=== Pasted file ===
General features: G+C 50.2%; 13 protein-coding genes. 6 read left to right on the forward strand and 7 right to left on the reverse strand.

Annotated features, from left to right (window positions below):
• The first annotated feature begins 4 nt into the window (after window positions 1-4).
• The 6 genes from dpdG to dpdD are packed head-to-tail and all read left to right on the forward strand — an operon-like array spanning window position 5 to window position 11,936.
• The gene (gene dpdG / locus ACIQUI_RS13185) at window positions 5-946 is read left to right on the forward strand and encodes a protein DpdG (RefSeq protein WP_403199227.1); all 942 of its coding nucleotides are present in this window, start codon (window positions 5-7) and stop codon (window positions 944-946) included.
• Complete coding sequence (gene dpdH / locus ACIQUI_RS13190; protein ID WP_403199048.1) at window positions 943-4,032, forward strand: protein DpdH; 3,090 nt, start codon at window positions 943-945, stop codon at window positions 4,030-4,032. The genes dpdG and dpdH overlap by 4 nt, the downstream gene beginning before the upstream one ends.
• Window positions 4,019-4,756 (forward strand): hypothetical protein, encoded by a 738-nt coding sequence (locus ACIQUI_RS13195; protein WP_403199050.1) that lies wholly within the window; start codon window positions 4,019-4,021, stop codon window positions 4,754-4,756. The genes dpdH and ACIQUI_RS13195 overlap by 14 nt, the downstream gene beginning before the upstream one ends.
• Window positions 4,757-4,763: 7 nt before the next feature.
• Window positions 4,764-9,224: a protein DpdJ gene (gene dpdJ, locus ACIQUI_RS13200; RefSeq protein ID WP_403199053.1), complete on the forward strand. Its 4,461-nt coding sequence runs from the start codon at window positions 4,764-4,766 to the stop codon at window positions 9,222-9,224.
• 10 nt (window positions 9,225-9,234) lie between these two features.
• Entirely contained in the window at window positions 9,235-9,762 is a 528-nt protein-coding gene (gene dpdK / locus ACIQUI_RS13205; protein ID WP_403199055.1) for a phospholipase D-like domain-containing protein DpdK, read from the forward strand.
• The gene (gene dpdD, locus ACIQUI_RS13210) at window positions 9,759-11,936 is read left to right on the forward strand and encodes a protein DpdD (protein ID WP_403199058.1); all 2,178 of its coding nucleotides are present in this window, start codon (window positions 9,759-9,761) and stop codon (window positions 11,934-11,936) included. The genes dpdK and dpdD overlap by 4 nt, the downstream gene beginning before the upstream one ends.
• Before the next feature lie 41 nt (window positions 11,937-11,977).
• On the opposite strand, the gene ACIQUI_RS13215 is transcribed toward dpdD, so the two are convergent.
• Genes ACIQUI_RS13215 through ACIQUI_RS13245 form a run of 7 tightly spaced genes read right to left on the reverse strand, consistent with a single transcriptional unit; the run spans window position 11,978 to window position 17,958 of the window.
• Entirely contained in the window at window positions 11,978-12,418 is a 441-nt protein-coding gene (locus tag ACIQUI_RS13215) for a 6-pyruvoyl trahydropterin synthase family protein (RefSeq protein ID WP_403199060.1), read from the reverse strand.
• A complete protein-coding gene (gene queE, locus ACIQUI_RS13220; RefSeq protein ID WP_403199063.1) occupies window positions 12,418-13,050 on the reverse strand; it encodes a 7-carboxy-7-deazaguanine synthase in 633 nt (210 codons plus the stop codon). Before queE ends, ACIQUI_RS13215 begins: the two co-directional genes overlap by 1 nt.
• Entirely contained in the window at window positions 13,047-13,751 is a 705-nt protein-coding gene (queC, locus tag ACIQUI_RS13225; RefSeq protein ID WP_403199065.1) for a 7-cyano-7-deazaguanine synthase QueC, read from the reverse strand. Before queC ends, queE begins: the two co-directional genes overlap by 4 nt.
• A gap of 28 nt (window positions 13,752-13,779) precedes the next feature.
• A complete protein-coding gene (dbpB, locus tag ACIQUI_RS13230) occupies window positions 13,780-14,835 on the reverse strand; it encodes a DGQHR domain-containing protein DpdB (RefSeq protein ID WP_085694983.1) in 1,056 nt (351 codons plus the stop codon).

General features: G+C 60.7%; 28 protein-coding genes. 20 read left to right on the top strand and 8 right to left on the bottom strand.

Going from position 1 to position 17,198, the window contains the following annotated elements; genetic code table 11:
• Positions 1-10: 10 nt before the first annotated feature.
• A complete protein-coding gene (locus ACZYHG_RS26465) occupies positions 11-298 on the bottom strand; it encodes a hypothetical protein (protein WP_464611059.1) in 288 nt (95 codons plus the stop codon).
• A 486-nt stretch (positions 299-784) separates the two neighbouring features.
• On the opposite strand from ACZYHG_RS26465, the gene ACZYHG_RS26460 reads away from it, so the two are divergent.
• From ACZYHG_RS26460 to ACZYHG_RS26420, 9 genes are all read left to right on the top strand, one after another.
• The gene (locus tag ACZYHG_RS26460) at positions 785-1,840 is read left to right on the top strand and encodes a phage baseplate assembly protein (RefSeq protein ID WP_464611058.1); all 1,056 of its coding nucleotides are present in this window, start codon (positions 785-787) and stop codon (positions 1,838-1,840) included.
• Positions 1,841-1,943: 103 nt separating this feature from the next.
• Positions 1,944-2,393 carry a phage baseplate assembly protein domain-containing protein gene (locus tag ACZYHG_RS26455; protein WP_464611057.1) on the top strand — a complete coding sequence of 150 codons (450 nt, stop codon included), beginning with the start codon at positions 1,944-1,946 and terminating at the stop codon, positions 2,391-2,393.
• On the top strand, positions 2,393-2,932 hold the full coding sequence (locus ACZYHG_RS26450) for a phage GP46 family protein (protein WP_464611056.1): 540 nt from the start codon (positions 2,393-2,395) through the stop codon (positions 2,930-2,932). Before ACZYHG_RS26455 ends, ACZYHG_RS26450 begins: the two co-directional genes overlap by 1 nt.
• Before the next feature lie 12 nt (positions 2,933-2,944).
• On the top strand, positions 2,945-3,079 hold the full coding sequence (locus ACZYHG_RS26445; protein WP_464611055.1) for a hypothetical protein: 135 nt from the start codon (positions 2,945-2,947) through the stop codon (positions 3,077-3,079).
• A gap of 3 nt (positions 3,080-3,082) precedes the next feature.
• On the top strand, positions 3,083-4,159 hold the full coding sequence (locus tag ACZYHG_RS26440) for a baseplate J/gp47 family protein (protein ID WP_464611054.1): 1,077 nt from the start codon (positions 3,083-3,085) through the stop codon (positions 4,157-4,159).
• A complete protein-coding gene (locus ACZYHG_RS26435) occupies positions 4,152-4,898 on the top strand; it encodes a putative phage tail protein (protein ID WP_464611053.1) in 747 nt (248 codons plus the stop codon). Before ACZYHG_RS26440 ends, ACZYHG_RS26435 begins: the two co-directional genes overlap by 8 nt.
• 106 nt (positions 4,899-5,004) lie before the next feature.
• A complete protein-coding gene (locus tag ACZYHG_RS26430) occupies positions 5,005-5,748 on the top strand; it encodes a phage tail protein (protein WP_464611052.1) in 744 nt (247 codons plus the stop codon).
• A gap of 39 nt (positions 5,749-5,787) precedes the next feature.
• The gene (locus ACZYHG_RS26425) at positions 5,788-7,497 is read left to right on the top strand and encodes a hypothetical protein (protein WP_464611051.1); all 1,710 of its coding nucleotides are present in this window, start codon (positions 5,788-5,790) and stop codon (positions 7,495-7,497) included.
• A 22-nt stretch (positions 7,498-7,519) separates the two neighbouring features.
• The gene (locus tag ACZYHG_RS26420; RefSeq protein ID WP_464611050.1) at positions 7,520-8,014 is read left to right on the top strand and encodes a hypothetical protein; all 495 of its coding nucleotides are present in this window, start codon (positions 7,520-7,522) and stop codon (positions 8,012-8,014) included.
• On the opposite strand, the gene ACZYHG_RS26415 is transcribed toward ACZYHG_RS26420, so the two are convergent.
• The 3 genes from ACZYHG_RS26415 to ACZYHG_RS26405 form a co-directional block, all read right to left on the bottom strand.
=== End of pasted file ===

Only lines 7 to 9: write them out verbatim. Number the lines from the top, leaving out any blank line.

• Window positions 4,019-4,756 (forward strand): hypothetical protein, encoded by a 738-nt coding sequence (locus ACIQUI_RS13195; protein WP_403199050.1) that lies wholly within the window; start codon window positions 4,019-4,021, stop codon window positions 4,754-4,756. The genes dpdH and ACIQUI_RS13195 overlap by 14 nt, the downstream gene beginning before the upstream one ends.
• Window positions 4,757-4,763: 7 nt before the next feature.
• Window positions 4,764-9,224: a protein DpdJ gene (gene dpdJ, locus ACIQUI_RS13200; RefSeq protein ID WP_403199053.1), complete on the forward strand. Its 4,461-nt coding sequence runs from the start codon at window positions 4,764-4,766 to the stop codon at window positions 9,222-9,224.